- Patch releases
- Upgrade recommendations
- More information
GitLab has strict policies governing version naming, as well as release pace for major, minor, patch and security releases. New releases are usually announced on the GitLab blog.
Our current policy is:
- Backporting bug fixes for only the current stable release at any given time, see patch releases.
- Backporting to to the previous two monthly releases in addition to the current stable release, see security releases.
GitLab uses Semantic Versioning for its releases:
For example, for GitLab version 10.5.7:
10represents the major version. The major release was 10.0.0, but often referred to as 10.0.
5represents the minor version. The minor release was 10.5.0, but often referred to as 10.5.
7represents the patch number.
Any part of the version number can increment into multiple digits, for example, 13.10.11.
The following table describes the version types and their release cadence:
|Major||For significant changes, or when any backward-incompatible changes are introduced to the public API.||Yearly. The next major release is GitLab 13.0 on May 22, 2020. Subsequent major releases will be scheduled for May 22 each year, by default.|
|Minor||For when new backward-compatible functionality is introduced to the public API, a minor feature is introduced, or when a set of smaller features is rolled out.||Monthly on the 22nd.|
|Patch||For backward-compatible bug fixes that fix incorrect behavior. See Patch releases.||As needed.|
Patch releases only include bug fixes for the current stable released version of GitLab.
These two policies are in place because:
- GitLab has Community and Enterprise distributions, doubling the amount of work necessary to test/release the software.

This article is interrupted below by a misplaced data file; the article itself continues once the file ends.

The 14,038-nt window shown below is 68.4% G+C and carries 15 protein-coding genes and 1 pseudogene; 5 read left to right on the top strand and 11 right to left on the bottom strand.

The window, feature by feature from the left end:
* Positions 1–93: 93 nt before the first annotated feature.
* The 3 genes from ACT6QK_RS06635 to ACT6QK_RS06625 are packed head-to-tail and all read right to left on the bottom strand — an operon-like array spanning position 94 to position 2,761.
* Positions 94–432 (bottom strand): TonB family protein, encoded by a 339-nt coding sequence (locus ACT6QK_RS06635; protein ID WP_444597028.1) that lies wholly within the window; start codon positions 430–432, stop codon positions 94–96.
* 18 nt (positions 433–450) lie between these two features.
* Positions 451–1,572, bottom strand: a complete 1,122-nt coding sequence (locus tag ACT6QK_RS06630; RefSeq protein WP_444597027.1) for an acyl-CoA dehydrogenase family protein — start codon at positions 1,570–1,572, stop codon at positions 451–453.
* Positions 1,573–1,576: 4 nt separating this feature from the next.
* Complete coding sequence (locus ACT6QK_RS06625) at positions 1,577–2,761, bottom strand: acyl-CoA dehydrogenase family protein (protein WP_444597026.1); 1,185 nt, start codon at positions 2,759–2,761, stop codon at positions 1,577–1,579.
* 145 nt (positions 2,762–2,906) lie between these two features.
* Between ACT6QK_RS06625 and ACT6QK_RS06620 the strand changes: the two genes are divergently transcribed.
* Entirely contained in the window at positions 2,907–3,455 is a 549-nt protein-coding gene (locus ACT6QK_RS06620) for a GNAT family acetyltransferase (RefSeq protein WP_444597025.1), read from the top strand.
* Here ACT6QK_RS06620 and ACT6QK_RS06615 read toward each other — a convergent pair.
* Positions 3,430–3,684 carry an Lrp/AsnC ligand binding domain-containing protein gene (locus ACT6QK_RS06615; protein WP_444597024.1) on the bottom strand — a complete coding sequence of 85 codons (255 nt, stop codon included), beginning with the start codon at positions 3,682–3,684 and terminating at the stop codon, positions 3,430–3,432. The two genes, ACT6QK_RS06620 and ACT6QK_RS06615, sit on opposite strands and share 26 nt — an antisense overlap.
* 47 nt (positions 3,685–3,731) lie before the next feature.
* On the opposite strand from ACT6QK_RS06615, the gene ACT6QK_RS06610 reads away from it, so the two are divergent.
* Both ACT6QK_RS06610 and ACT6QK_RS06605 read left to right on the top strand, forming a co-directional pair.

- Backporting to more than one release creates a high development, quality assurance, and support cost.
- Supporting parallel version discourages incremental upgrades which over time accumulate in complexity and create upgrade challenges for all users. GitLab has a dedicated team ensuring that incremental upgrades (and installations) are as simple as possible.
- The number of changes created in the GitLab application is high, which contributes to backporting complexity to older releases. In number of cases, backporting has to go through the same review process a new change goes through.
- Ensuring that tests pass on older release is a considerable challenge in some cases, and as such is very time consuming.
Including new features in patch releases is not possible as that would break Semantic Versioning. Breaking Semantic Versioning has the following consequences for users that have to adhere to various internal requirements (for example, org. compliance, verifying new features, and similar):
- Inability to quickly upgrade to leverage bug fixes included in patch versions.
- Inability to quickly upgrade to leverage security fixes included in patch versions.
- Requirements consisting of extensive testing for not only stable GitLab release, but every patch version.
In cases where a strategic user has a requirement to test a feature before it is officially released, we can offer to create a Release Candidate (RC) version that will include the specific feature. This should be needed only in extreme cases, and can be requested for consideration by raising an issue in the release/tasks issue tracker. It is important to note that the Release Candidate will also contain other features and changes as it is not possible to easily isolate a specific feature (similar reasons as noted above). The Release Candidate will be no different than any code that is deployed to GitLab.com or is publicly accessible.
Backporting to more than one stable release is reserved for security releases. In some cases however, we may need to backport a bug fix to more than one stable release, depending on the severity of the bug.